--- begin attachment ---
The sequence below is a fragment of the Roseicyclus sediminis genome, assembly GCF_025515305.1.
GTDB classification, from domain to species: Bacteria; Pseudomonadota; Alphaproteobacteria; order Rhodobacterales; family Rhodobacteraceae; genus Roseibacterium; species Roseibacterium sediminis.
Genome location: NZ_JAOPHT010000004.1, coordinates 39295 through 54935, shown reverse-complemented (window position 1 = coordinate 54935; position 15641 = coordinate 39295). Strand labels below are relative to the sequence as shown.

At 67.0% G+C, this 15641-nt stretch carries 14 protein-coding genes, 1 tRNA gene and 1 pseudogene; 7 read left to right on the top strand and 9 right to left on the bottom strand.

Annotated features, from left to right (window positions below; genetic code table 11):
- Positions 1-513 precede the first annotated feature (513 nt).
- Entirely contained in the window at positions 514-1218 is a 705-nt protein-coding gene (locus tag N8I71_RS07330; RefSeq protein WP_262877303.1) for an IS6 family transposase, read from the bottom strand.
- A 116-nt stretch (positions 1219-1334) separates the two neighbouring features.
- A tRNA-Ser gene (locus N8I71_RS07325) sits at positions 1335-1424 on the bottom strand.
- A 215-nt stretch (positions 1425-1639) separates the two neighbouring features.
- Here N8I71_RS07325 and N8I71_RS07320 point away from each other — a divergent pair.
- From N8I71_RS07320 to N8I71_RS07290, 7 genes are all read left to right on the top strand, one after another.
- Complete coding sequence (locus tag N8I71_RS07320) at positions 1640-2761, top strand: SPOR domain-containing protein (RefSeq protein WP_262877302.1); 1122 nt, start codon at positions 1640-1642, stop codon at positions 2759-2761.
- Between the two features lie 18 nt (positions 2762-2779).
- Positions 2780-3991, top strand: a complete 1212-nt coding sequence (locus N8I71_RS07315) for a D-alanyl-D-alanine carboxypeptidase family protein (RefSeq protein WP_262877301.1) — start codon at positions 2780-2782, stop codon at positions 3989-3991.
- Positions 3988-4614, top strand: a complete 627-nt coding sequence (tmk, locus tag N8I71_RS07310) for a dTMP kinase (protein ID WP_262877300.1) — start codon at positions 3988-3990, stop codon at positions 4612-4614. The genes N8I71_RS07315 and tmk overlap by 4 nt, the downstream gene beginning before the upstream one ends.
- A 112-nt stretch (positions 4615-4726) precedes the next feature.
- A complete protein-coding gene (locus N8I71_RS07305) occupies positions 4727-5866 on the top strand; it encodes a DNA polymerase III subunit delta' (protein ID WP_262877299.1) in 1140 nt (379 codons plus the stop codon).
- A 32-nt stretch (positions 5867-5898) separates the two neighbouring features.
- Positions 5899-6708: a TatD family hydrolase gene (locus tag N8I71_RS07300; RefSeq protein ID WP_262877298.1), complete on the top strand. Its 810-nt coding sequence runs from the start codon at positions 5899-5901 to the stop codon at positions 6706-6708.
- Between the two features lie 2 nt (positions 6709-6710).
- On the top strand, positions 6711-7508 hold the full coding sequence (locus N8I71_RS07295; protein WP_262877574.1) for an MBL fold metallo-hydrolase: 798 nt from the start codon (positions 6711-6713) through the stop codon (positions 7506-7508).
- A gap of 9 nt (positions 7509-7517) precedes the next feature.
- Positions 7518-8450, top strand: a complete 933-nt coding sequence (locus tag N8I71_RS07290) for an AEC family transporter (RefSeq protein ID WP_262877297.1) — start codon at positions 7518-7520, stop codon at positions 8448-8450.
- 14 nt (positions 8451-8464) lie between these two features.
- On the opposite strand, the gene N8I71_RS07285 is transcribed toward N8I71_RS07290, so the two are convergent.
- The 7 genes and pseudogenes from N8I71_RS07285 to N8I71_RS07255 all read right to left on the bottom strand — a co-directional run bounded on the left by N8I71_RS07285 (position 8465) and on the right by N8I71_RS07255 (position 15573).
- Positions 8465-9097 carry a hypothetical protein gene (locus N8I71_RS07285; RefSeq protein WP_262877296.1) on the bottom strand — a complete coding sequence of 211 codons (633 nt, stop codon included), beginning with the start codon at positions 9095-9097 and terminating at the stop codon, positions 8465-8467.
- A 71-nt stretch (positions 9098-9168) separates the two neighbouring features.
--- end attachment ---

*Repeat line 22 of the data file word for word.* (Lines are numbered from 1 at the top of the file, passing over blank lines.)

- On the top strand, positions 6711-7508 hold the full coding sequence (locus N8I71_RS07295; protein WP_262877574.1) for an MBL fold metallo-hydrolase: 798 nt from the start codon (positions 6711-6713) through the stop codon (positions 7506-7508).